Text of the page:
Farm Ireland

Sunday 25 February 2018

Ulster Bank's first pasture loan offers farmers €60,000

Ulster Bank has launched its first ever
Ulster Bank has launched its first ever "pasture loan" as the bank tries to capture a larger share of the agricultural lending market
Sarah McCabe

Sarah McCabe

Ulster Bank has launched its first ever "pasture loan" as the bank tries to capture a larger share of the agricultural lending market.

Loans of up to €60,000 will be made available over a five-year period to dairy, beef and sheep farmers who want to improve their grass production and profitability. An arrangement fee of 1pc will apply.

Ulster Bank is understood to be making a concerted effort to build up its business in the sector. Farmers are a big source of lending business for Irish banks - around a quarter of all lending to small and medium enterprises (SMEs) last year went to farmers, even though they make up just 6pc of the workforce.

Farmers traditionally have substantially lower levels of credit difficulties than other SME sectors. But lending has yet to match boomtime levels. Loans to the sector peaked in 2009 at €5.5bn. The figure now stands at around 3.7bn to 3.8bn.

AIB and Bank of Ireland are understood to lead the marketwhen it comes to farm lending.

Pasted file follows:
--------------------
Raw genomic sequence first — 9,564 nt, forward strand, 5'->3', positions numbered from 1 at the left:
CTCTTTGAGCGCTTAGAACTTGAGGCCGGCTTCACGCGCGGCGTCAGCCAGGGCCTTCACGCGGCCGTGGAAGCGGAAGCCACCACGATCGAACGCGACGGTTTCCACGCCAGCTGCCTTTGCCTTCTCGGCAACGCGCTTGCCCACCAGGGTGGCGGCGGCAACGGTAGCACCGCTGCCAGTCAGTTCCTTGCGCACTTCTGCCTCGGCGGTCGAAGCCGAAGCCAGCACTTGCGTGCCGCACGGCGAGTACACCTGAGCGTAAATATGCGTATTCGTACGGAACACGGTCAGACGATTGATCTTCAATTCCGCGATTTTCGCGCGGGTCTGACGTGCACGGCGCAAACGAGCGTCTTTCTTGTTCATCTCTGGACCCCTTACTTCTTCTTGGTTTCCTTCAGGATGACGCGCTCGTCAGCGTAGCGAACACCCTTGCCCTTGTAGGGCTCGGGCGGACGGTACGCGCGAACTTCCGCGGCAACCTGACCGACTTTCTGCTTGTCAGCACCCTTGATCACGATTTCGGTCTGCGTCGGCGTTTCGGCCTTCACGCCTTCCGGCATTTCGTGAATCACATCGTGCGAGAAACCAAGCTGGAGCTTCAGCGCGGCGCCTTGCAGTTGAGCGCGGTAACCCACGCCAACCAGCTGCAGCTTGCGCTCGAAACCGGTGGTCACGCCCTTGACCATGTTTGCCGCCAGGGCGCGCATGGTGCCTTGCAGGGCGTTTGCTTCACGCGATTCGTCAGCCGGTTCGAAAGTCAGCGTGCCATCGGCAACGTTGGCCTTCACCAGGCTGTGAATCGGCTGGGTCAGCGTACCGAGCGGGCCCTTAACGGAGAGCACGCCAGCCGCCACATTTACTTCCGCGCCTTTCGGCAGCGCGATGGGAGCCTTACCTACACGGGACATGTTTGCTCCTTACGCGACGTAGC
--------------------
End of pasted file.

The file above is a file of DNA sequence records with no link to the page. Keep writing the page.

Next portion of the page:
Bank of Ireland has a €1bn fund in place for farm investment and has trebled the number of agriculture lending managers it has.

AIB has a €500m agri-lending fund and has doubled its agri-manager numbers.

Ulster's new pasture loan product is aimed at helping farmers earn more money from their grasslands.

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About four-fifths of all agricultural land is devoted to pasture, hay and silage and each individual tonne of grass utilised on dairy farms is worth around €160 per hectare.

Yet only 2pc of Irish grassland is reseeded annually.

"Grass growth rates can make a significant difference to the profitability of a farm, and we're proud to be introducing this new support for Irish farming," said Dr Ailish Byrne, senior agricultural manager with the lender.

"When supported by investment and maintained to a high standard, grass can be a core profit-producing asset on a farm and can make a real difference in the competitive advantage of milk, beef and lamb production" Dr Byrne added.

The launch of the loan product comes as hundreds of Irish farms prepare to expand following the abolition of milk quotas. For the first time in 30 years dairy farmers can produce as much milk as they wish.

AIB's recent Agri Financial Services Survey, completed in January of this year by Ipsos/MRBI, indicated that half of dairy farmers have plans to invest in the coming three years.

Irish Independent